reference : An observational analysis: Tropical relative to Arctic influence on midlatitude weather in the era of Arctic amplification

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Bibliographic fields
reftype Journal Article
Abstract The tropics, in general, and El Niño/Southern Oscillation (ENSO) in particular are almost exclusively relied upon for seasonal forecasting. Much less considered and certainly more controversial is the idea that Arctic variability is influencing midlatitude weather. However, since the late 1980s and early 1990s, the Arctic has undergone the most rapid warming observed globally, referred to as Arctic amplification (AA), which has coincided with an observed increase in extreme weather. Analysis of observed trends in hemispheric circulation over the period of AA more closely resembles variability associated with Arctic boundary forcings than with tropical forcing. Furthermore, analysis of intraseasonal temperature variability shows that the cooling in midlatitude winter temperatures has been accompanied by an increase in temperature variability and not a decrease, popularly referred to as “weather whiplash.”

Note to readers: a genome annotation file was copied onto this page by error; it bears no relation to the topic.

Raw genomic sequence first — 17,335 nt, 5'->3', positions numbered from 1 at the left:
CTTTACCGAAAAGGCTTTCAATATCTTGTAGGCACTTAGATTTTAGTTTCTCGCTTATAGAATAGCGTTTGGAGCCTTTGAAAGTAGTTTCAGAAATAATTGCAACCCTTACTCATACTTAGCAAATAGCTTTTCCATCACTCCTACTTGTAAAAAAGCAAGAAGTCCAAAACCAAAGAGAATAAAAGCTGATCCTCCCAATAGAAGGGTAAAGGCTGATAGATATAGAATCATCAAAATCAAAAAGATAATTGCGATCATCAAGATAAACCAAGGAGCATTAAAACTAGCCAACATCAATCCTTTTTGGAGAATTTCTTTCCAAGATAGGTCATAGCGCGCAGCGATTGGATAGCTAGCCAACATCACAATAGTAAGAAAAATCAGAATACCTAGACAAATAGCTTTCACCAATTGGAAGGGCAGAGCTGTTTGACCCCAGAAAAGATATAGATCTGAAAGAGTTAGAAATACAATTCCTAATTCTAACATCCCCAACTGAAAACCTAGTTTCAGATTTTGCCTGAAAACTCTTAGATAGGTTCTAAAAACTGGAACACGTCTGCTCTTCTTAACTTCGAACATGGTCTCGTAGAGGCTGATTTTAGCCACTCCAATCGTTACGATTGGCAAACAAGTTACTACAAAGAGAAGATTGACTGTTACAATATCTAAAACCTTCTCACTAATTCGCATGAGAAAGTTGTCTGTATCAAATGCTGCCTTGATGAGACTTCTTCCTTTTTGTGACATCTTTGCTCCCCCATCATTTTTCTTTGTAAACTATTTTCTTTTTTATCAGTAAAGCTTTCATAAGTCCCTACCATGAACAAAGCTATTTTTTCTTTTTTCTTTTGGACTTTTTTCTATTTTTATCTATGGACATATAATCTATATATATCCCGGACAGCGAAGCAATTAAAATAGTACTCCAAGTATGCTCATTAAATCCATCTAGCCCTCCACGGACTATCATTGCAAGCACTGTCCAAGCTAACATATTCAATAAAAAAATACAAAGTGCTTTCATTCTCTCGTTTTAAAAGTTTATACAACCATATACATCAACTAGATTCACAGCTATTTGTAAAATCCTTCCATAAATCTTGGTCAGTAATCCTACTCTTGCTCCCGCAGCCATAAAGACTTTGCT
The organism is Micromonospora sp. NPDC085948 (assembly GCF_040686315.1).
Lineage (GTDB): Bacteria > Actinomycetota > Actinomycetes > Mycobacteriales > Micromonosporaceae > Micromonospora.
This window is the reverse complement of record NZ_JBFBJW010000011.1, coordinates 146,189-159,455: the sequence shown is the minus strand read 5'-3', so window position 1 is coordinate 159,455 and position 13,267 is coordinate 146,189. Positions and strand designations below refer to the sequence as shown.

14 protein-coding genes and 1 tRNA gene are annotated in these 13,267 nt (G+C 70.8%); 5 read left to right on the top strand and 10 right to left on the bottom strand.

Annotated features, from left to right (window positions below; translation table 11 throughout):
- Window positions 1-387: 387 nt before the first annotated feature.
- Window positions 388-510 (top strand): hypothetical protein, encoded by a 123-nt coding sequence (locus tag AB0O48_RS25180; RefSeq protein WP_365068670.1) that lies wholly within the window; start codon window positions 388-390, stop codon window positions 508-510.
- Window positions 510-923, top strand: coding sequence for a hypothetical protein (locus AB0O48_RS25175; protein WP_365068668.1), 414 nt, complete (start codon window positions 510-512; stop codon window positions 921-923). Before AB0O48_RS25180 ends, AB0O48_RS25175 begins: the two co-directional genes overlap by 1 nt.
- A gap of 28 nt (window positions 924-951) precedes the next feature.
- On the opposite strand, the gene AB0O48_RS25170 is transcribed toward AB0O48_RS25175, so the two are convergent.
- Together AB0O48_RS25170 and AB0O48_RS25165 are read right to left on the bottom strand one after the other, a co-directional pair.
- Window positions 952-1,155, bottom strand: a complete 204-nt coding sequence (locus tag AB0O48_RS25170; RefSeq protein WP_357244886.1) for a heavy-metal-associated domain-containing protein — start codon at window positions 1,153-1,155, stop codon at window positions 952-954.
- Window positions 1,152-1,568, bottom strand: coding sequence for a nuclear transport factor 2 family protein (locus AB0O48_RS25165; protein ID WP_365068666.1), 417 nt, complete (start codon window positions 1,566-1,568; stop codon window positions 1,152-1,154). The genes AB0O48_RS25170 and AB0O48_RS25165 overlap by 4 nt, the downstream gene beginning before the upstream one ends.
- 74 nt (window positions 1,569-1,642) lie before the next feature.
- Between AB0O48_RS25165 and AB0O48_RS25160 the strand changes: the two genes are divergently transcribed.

Author Cohen, Judah
DOI 10.1002/2016GL069102
Issue 10
Journal Geophysical Research Letters
Pages 5287-5294
Title An observational analysis: Tropical relative to Arctic influence on midlatitude weather in the era of Arctic amplification
Volume 43
Year 2016
Bibliographic identifiers
_record_number 25491
_uuid 2bde765a-e5ff-428f-a2cd-56303c3e5523